With traffic now flowing on the new Bay Bridge, the east span will be dismantled in the reverse order in which it was built.  Photo courtesy of Caltrans

  • Historic Photos and Computer Imaging Will be Used to Overcome Safety Challenges

Demolition of the old Bay Bridge began in November, with crews beginning the process of chipping away concrete and cutting steel on the 77-year-old structure. The first phase demolition contract was awarded to a joint venture of California Engineering Contractors of Pleasanton and Silverado Contractors of Oakland. The demolition will be done roughly in the reverse order of the construction of the bridge. Silverado and CEC will handle demolition of the cantilever section just east of Yerba Buena Island, with two separate contracts to be awarded this year for the rest of the span to the Oakland Touchdown. The demolition is scheduled to be completed by the end of 2016, at a cost of $281 million.

Upper Deck First
The first phase of the demolition includes the removing the concrete from the upper deck, to be followed by removal of the lower deck from the cantilevered sections of the bridge.

Crews will remove 2,125 tons of concrete, 374 tons of rebar and 1,300 tons of steel deck supports, then start the cutting and dismantling of the steel on the upper and then lower deck.

An article on the American Society of Civil Engineers website noted that the demolition will be complicated because, “Removing one member from a truss bridge can change the loads on other members, possibly creating dangerous spring-action effects.” Caltrans will be able to safely demolish the bridge by using Building Information Modeling (BIM). Caltrans senior resident engineer William Howe told the ASCE, “The model allows (us to) meet with the contractor and discuss where he needs to make cuts.” Howe also said, “Because the model is mathematically accurate, it can also calculate lift and pick weights.” The BIM system will enable engineers to monitor how the bridge structure is holding up as steel members are removed.

Historical Photographs Used
The ASCE article also noted that, “The demolition strategy is also informed by the rich historical record documenting the Bay Bridge construction in the early 1930s. An extensive collection of photographs denotes how and where the builder braced certain members during construction. Additionally, the as-built documentation has proven to be extremely accurate.”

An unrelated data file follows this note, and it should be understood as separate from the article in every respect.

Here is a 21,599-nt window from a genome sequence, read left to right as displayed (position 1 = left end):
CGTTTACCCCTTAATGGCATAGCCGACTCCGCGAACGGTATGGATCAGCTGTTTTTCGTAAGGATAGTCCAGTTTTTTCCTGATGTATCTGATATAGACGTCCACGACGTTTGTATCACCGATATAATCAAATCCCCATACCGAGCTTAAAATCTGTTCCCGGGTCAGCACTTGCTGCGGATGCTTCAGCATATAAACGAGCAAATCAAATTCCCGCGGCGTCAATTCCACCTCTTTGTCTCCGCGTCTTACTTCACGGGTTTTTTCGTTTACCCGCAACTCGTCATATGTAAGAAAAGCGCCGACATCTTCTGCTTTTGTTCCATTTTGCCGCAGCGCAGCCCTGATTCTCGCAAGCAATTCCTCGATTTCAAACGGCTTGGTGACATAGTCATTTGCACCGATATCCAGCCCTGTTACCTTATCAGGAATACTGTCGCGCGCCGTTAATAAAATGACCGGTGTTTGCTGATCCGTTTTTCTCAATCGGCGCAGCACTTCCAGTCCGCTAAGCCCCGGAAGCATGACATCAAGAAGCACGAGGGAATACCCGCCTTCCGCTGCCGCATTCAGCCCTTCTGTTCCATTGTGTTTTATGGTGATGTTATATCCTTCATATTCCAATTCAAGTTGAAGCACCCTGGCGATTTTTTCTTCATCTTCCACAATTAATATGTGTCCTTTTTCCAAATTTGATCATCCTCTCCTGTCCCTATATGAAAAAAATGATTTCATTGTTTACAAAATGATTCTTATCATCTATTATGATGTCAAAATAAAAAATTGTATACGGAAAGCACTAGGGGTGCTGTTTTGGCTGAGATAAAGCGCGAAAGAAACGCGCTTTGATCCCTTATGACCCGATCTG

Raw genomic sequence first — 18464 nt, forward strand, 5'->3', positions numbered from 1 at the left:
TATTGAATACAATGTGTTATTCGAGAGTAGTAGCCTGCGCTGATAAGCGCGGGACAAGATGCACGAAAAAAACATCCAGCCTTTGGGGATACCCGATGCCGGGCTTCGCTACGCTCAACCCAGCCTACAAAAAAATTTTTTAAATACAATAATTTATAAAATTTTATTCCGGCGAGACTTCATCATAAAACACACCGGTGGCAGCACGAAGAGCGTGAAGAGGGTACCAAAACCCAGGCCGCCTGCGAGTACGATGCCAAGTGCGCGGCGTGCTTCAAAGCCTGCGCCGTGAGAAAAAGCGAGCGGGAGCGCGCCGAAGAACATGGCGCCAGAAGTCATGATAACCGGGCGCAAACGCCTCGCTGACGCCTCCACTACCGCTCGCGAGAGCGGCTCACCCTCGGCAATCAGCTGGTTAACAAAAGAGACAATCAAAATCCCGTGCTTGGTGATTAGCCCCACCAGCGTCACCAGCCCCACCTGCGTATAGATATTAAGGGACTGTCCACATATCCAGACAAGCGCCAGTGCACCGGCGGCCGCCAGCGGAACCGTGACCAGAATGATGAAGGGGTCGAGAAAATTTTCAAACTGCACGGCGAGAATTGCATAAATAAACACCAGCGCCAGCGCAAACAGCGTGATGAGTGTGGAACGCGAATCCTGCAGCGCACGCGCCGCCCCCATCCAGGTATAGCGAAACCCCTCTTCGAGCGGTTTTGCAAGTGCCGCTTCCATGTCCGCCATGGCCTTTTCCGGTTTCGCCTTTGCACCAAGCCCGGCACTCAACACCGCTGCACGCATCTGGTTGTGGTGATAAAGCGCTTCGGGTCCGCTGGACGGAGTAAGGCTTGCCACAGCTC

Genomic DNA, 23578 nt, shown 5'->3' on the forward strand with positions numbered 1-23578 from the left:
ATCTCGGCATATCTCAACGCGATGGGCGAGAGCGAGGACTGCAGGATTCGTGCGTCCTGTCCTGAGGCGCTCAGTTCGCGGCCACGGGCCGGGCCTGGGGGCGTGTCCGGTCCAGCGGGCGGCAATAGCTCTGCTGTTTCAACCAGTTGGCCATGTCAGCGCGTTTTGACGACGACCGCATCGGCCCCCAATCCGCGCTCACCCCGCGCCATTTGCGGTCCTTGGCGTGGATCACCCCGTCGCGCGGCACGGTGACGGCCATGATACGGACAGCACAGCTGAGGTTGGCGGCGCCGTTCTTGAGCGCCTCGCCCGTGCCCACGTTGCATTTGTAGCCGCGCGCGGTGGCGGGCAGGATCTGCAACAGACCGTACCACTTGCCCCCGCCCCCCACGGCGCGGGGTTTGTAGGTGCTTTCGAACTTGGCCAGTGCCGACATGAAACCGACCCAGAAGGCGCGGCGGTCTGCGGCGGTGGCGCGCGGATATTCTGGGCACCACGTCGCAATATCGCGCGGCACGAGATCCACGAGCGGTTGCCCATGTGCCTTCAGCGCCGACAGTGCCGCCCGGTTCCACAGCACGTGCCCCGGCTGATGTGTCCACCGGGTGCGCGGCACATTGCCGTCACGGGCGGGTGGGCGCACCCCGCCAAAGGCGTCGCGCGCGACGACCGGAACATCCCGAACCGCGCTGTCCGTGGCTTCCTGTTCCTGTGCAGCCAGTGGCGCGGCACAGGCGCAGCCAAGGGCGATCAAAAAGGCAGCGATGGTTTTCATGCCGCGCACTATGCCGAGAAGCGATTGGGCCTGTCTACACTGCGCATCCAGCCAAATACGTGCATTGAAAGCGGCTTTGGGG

Bay Bridge spokesman Andrew Gordon said that during the next phases of the demolition, workers will take apart the rest of the cantilever section, remove the piers and pilings down to the waterline, and then take out the foundations underwater down to the mud line. Gordon said some work will be done simultaneously on different sections: “While they’re working on the eastern half of the cantilever, there could be crews working on the foundations underwater.”

The demolition is also complicated by the need to protect the Bay waters from pollution, including lead-based paint and other materials. All of the debris will be hauled away and most of it recycled or re-used, or re-purposed. Silverado has extensive experience in bridge and transportation demolition work, including separating out waste material to be recycled or reused. The contractor performed the demolition of sections of the Bay Bridge at Yerba Buena Island in 2007 and did the demolition work required to replace the 300 foot long section of the bridge in 2009.

Retrofit Work Complete
Caltrans also reported that in December it had completed the installation of the saddles on the new East Span of the Bay Bridge to seismically retrofit the section where broken rods were discovered last March. The saddles sit on top of the base of the shear keys, with steel tendons inside the saddles spreading down either side of the concrete cap beam. The shear keys prevent the decks from moving too much during an earthquake. Bolts holding the shear keys in place were fractured but could not be replaced because they are embedded in concrete and there is not enough clearance to remove them. In May, engineers selected custom-made steel saddles as the fix to exert that same clamping force as the original bolt design to hold down the shear keys. The saddles were selected because, despite requiring more detailed fabrication, installation was easier and required less drilling of the concrete cap beam.

Caltrans reported that, while work related to the functionality of the saddles is complete, other work will continue for the next couple of months, including painting the saddles, covering rod heads with caps and removal of the scaffolding beneath the bridge. The final cost of the saddles, which includes design, fabrication and installation, will be approximately $25 million.

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